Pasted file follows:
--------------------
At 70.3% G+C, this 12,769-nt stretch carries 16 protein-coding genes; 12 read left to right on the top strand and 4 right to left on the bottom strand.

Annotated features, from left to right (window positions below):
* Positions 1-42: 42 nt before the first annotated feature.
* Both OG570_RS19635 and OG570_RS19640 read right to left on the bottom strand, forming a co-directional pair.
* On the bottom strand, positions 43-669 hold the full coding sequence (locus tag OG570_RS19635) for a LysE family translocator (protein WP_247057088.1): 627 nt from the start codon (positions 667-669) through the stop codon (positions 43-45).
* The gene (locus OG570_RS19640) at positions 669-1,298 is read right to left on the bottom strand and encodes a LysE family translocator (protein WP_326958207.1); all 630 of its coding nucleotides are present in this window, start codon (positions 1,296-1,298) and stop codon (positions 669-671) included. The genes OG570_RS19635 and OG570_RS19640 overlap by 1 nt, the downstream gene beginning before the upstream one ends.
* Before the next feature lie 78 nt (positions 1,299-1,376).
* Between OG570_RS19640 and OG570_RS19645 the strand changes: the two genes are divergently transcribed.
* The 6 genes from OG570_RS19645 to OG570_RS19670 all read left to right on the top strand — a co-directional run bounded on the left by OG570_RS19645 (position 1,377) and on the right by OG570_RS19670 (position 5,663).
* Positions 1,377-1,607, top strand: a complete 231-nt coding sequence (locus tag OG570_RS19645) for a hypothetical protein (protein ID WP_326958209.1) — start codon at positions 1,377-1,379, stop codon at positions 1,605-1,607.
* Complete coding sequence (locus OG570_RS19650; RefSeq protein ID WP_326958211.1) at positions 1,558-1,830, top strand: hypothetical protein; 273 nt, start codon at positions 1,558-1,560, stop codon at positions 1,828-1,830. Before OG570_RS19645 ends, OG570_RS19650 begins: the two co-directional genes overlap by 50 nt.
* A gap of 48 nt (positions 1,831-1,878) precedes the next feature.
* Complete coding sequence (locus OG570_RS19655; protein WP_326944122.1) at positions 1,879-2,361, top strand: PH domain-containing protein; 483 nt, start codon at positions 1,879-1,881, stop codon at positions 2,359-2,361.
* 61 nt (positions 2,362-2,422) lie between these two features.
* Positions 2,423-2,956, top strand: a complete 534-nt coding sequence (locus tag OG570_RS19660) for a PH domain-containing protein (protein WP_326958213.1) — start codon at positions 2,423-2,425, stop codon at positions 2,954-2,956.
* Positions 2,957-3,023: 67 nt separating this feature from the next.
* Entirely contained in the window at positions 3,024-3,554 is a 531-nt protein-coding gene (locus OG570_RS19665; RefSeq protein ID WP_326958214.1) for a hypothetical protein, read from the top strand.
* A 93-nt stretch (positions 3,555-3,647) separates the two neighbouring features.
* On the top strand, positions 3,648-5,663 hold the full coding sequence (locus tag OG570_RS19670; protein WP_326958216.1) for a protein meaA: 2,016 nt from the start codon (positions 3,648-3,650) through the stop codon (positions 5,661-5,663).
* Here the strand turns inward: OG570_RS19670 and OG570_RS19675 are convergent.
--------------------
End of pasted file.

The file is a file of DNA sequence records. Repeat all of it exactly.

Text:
At 70.3% G+C, this 12,769-nt stretch carries 16 protein-coding genes; 12 read left to right on the top strand and 4 right to left on the bottom strand.

Annotated features, from left to right (window positions below):
* Positions 1-42: 42 nt before the first annotated feature.
* Both OG570_RS19635 and OG570_RS19640 read right to left on the bottom strand, forming a co-directional pair.
* On the bottom strand, positions 43-669 hold the full coding sequence (locus tag OG570_RS19635) for a LysE family translocator (protein WP_247057088.1): 627 nt from the start codon (positions 667-669) through the stop codon (positions 43-45).
* The gene (locus OG570_RS19640) at positions 669-1,298 is read right to left on the bottom strand and encodes a LysE family translocator (protein WP_326958207.1); all 630 of its coding nucleotides are present in this window, start codon (positions 1,296-1,298) and stop codon (positions 669-671) included. The genes OG570_RS19635 and OG570_RS19640 overlap by 1 nt, the downstream gene beginning before the upstream one ends.
* Before the next feature lie 78 nt (positions 1,299-1,376).
* Between OG570_RS19640 and OG570_RS19645 the strand changes: the two genes are divergently transcribed.
* The 6 genes from OG570_RS19645 to OG570_RS19670 all read left to right on the top strand — a co-directional run bounded on the left by OG570_RS19645 (position 1,377) and on the right by OG570_RS19670 (position 5,663).
* Positions 1,377-1,607, top strand: a complete 231-nt coding sequence (locus tag OG570_RS19645) for a hypothetical protein (protein ID WP_326958209.1) — start codon at positions 1,377-1,379, stop codon at positions 1,605-1,607.
* Complete coding sequence (locus OG570_RS19650; RefSeq protein ID WP_326958211.1) at positions 1,558-1,830, top strand: hypothetical protein; 273 nt, start codon at positions 1,558-1,560, stop codon at positions 1,828-1,830. Before OG570_RS19645 ends, OG570_RS19650 begins: the two co-directional genes overlap by 50 nt.
* A gap of 48 nt (positions 1,831-1,878) precedes the next feature.
* Complete coding sequence (locus OG570_RS19655; protein WP_326944122.1) at positions 1,879-2,361, top strand: PH domain-containing protein; 483 nt, start codon at positions 1,879-1,881, stop codon at positions 2,359-2,361.
* 61 nt (positions 2,362-2,422) lie between these two features.
* Positions 2,423-2,956, top strand: a complete 534-nt coding sequence (locus tag OG570_RS19660) for a PH domain-containing protein (protein WP_326958213.1) — start codon at positions 2,423-2,425, stop codon at positions 2,954-2,956.
* Positions 2,957-3,023: 67 nt separating this feature from the next.
* Entirely contained in the window at positions 3,024-3,554 is a 531-nt protein-coding gene (locus OG570_RS19665; RefSeq protein ID WP_326958214.1) for a hypothetical protein, read from the top strand.
* A 93-nt stretch (positions 3,555-3,647) separates the two neighbouring features.
* On the top strand, positions 3,648-5,663 hold the full coding sequence (locus tag OG570_RS19670; protein WP_326958216.1) for a protein meaA: 2,016 nt from the start codon (positions 3,648-3,650) through the stop codon (positions 5,661-5,663).
* Here the strand turns inward: OG570_RS19670 and OG570_RS19675 are convergent.